Reports suggest that Qalaa was losing patience with Rift Valley Railways’ turnaround.
Barely two years after Kenyan equity firm TransCentury exited the Kenya-Uganda railway concessionaire Rift Valley Railways, the firm is again on the verge of a major change in shareholding, with reports indicating that Egyptian majority shareholder Qalaa Holdings is looking for buyers.
Qalaa is talking to several suitors with a view of selling either part or its entire 85 per cent stake in the concession that still has 17 years to go.
Although officials at RVR refused to comment on the reports, sources familiar with the developments say there have been exploratory talks with firms from the US, Russia and South Africa.
“Qalaa is a venture capital fund. When they get a good offer, they will exit. Now is the best time because the prospect of transporting Kenya’s crude to the Coast would be attractive to any investor,” said a source who claimed Qalaa was considering proposals from five potential investors.
Given that TransCentury sold its 34 per cent in RVR to Qalaa for $43.7 million in 2014 and Centum sold its 10 per cent stake in 2010 for $4.5 million, RVR could now be worth $250 million.
Were Qalaa to exit with the basic investment in infrastructure and rolling stock already made, the focus would be on operational efficiency, potentially resulting in a more vibrant operation.
In an ideal world, the new investor should be an experienced rail operator. Some stakeholders have accused Qalaa of concentrating too much on energy investments in the Middle East and North Africa.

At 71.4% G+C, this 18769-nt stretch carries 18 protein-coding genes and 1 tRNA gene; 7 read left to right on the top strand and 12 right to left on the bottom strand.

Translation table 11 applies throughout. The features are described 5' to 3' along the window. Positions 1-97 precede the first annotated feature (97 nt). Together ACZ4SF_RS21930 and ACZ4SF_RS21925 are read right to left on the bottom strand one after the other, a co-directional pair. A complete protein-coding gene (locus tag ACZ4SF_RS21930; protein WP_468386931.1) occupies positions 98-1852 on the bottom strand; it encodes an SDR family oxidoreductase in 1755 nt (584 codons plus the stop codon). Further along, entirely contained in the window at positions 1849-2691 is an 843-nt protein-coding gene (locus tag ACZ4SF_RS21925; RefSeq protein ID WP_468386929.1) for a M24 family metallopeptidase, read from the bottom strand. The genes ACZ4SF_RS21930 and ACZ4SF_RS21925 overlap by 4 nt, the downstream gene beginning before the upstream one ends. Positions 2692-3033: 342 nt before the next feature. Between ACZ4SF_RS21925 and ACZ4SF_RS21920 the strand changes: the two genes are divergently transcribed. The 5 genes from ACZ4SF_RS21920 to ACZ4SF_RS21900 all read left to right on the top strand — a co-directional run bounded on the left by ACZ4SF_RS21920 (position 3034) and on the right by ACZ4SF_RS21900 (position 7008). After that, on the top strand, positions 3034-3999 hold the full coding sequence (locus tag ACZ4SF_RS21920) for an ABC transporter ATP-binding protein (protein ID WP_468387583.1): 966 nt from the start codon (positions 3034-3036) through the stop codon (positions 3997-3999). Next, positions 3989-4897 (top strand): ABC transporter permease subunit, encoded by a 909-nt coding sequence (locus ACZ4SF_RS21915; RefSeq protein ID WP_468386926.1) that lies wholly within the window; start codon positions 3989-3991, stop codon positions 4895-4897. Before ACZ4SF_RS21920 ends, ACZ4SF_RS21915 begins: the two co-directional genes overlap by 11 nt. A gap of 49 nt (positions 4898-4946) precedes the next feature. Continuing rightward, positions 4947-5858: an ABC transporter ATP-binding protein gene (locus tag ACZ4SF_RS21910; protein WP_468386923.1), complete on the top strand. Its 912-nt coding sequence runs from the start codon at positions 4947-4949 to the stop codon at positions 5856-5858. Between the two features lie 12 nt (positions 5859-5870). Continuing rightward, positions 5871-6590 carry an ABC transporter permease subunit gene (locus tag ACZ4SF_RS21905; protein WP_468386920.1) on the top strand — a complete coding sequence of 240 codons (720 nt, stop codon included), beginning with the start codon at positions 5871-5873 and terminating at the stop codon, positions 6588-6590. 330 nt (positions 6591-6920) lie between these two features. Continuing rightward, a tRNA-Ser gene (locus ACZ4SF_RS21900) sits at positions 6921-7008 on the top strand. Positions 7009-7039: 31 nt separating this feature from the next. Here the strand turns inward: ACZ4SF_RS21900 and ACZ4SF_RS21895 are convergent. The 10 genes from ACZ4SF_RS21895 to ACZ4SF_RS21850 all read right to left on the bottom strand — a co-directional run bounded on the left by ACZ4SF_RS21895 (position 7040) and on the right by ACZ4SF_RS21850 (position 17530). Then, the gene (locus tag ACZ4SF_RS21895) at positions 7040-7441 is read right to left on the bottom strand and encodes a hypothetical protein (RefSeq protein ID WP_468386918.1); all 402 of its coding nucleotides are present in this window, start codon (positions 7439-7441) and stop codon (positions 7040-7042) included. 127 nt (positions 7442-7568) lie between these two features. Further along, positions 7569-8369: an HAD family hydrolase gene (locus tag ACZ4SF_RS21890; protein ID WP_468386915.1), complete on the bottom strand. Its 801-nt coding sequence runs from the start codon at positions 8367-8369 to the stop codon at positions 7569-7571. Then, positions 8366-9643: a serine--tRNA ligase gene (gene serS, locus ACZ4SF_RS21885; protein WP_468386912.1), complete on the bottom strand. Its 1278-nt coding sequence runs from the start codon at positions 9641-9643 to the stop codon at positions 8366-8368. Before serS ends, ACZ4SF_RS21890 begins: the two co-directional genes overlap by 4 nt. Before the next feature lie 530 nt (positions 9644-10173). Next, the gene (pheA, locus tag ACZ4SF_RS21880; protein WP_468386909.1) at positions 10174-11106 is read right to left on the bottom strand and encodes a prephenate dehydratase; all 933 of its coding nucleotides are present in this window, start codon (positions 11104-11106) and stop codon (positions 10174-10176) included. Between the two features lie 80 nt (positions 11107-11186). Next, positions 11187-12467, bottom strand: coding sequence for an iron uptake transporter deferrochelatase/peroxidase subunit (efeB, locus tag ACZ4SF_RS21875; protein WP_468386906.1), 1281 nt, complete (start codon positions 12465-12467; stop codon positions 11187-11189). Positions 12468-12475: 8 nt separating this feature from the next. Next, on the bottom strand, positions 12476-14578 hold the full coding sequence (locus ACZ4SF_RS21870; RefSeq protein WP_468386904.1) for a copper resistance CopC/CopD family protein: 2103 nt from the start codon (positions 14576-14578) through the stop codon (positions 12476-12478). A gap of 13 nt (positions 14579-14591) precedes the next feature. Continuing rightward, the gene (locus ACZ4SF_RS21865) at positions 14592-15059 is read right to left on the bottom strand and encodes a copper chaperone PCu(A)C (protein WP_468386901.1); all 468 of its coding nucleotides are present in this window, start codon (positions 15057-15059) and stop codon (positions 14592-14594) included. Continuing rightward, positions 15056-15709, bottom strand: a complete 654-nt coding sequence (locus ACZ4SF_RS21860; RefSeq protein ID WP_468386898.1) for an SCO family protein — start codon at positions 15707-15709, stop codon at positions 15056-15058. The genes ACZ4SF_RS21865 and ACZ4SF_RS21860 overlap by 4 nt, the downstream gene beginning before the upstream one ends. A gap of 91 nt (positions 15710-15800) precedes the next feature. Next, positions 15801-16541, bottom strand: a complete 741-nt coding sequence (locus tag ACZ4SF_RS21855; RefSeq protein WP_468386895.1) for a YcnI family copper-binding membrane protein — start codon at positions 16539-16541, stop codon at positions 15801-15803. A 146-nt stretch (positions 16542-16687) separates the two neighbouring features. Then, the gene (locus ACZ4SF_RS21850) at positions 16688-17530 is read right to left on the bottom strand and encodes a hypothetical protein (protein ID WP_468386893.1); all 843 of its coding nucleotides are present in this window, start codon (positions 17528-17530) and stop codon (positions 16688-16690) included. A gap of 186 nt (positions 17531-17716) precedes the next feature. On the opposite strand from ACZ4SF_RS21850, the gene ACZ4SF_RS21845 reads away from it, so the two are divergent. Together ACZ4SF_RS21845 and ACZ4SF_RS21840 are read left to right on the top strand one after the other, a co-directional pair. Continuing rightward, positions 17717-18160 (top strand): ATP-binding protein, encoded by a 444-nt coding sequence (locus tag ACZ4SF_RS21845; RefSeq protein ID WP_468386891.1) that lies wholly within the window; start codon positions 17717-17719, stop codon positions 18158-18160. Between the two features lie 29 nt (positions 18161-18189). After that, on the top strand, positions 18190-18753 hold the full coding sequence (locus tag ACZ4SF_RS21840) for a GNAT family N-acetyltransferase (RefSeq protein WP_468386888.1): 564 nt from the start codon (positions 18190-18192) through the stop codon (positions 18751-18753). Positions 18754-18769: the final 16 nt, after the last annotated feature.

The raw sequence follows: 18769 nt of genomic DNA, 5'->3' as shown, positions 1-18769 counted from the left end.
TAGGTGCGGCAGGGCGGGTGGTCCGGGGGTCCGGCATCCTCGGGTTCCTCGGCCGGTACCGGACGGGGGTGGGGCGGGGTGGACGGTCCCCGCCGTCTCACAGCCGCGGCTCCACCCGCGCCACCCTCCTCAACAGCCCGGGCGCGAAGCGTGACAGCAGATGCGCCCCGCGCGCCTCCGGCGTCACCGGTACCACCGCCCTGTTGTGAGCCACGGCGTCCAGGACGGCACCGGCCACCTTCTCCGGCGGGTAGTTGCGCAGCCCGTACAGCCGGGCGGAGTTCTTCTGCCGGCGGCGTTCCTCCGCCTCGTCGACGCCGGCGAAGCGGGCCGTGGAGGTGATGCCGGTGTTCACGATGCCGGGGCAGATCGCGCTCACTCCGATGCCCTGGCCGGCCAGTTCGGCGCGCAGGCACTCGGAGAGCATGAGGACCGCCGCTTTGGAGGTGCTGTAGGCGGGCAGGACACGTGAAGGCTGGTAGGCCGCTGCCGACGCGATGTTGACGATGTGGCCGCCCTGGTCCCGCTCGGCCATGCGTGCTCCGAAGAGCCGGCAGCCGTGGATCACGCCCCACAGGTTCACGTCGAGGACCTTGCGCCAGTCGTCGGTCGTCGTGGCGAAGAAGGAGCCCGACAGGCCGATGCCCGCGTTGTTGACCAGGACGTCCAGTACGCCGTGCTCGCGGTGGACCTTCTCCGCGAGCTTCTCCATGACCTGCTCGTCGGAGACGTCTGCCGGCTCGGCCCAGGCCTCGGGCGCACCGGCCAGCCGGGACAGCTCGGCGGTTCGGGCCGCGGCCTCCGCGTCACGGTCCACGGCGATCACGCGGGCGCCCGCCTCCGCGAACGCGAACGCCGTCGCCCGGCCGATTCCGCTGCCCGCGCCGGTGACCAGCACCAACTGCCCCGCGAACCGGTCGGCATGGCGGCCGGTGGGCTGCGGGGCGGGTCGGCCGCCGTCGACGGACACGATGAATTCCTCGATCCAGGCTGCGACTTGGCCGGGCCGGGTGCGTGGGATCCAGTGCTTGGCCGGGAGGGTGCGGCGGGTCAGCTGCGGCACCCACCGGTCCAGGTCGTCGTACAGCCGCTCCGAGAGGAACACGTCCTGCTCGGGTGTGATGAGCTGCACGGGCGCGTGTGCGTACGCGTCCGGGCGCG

Competition from the operator chosen to run the standard gauge railway, speculated to be eventually from China, is also another factor for any buyer to consider.
Another source in Kampala says Qalaa has been trying to prepare the Kenyan and Ugandan governments for a possible sale to a third party.
Kenya, however, said Qalaa had not indicated any intention to exit the Kenya-Uganda operation. “They are the largest shareholder in RVR and if they want to exit, they have to give us notice. So far, we have not received anything,” said Atanas Maina, Kenya Railways Corporation managing director.
Signs that the Egyptian investor was reconsidering its investment in RVR first emerged in its report of the 2016 first quarter results where it classified the investment in RVR as “liabilities held for sale.”
“Total debt as at March 31 stood at EGP5.64 billion ($630 million) excluding Egyptian Refining Company and following the classification of Rift Valley Railways as liabilities held for sale. Qalaa’s total consolidated debt at the end of March 2016 stood at EGP19.11 billion ($2.1 billion), up from the EGP17.11 billion ($1.9 billion) booked at the end of the previous quarter,” the company says in the report.
Although some sources within the company claimed Qalaa was taking advantage to cash in on its stake following increased investor interest in RVR after the Kenyan government announced its intentions to transport its oil by road and rail, the report suggests that the firm was losing patience with RVR’s slow turnaround and was recasting its investment strategy.